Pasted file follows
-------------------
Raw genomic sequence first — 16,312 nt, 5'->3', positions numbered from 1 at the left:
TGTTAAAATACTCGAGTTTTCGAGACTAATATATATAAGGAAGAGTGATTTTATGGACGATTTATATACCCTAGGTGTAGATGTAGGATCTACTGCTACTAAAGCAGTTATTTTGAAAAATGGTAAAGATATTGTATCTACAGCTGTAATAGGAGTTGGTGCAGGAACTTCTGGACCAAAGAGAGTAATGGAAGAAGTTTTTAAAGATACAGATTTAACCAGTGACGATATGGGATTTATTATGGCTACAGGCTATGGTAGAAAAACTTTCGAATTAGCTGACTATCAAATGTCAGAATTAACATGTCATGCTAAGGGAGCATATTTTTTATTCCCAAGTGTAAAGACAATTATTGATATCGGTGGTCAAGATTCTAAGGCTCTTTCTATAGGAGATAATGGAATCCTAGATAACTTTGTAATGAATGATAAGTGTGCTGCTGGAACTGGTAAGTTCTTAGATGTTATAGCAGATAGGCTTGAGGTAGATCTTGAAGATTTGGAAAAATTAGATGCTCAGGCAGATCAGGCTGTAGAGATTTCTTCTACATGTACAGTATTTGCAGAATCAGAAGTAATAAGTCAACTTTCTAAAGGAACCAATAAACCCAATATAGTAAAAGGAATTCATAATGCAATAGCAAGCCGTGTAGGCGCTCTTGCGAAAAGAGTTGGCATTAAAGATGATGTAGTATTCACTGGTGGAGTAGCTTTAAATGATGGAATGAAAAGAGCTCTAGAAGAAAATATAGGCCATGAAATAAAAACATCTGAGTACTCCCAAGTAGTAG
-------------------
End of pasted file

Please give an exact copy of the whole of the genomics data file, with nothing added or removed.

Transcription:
Raw genomic sequence first — 16,312 nt, 5'->3', positions numbered from 1 at the left:
TGTTAAAATACTCGAGTTTTCGAGACTAATATATATAAGGAAGAGTGATTTTATGGACGATTTATATACCCTAGGTGTAGATGTAGGATCTACTGCTACTAAAGCAGTTATTTTGAAAAATGGTAAAGATATTGTATCTACAGCTGTAATAGGAGTTGGTGCAGGAACTTCTGGACCAAAGAGAGTAATGGAAGAAGTTTTTAAAGATACAGATTTAACCAGTGACGATATGGGATTTATTATGGCTACAGGCTATGGTAGAAAAACTTTCGAATTAGCTGACTATCAAATGTCAGAATTAACATGTCATGCTAAGGGAGCATATTTTTTATTCCCAAGTGTAAAGACAATTATTGATATCGGTGGTCAAGATTCTAAGGCTCTTTCTATAGGAGATAATGGAATCCTAGATAACTTTGTAATGAATGATAAGTGTGCTGCTGGAACTGGTAAGTTCTTAGATGTTATAGCAGATAGGCTTGAGGTAGATCTTGAAGATTTGGAAAAATTAGATGCTCAGGCAGATCAGGCTGTAGAGATTTCTTCTACATGTACAGTATTTGCAGAATCAGAAGTAATAAGTCAACTTTCTAAAGGAACCAATAAACCCAATATAGTAAAAGGAATTCATAATGCAATAGCAAGCCGTGTAGGCGCTCTTGCGAAAAGAGTTGGCATTAAAGATGATGTAGTATTCACTGGTGGAGTAGCTTTAAATGATGGAATGAAAAGAGCTCTAGAAGAAAATATAGGCCATGAAATAAAAACATCTGAGTACTCCCAAGTAGTAG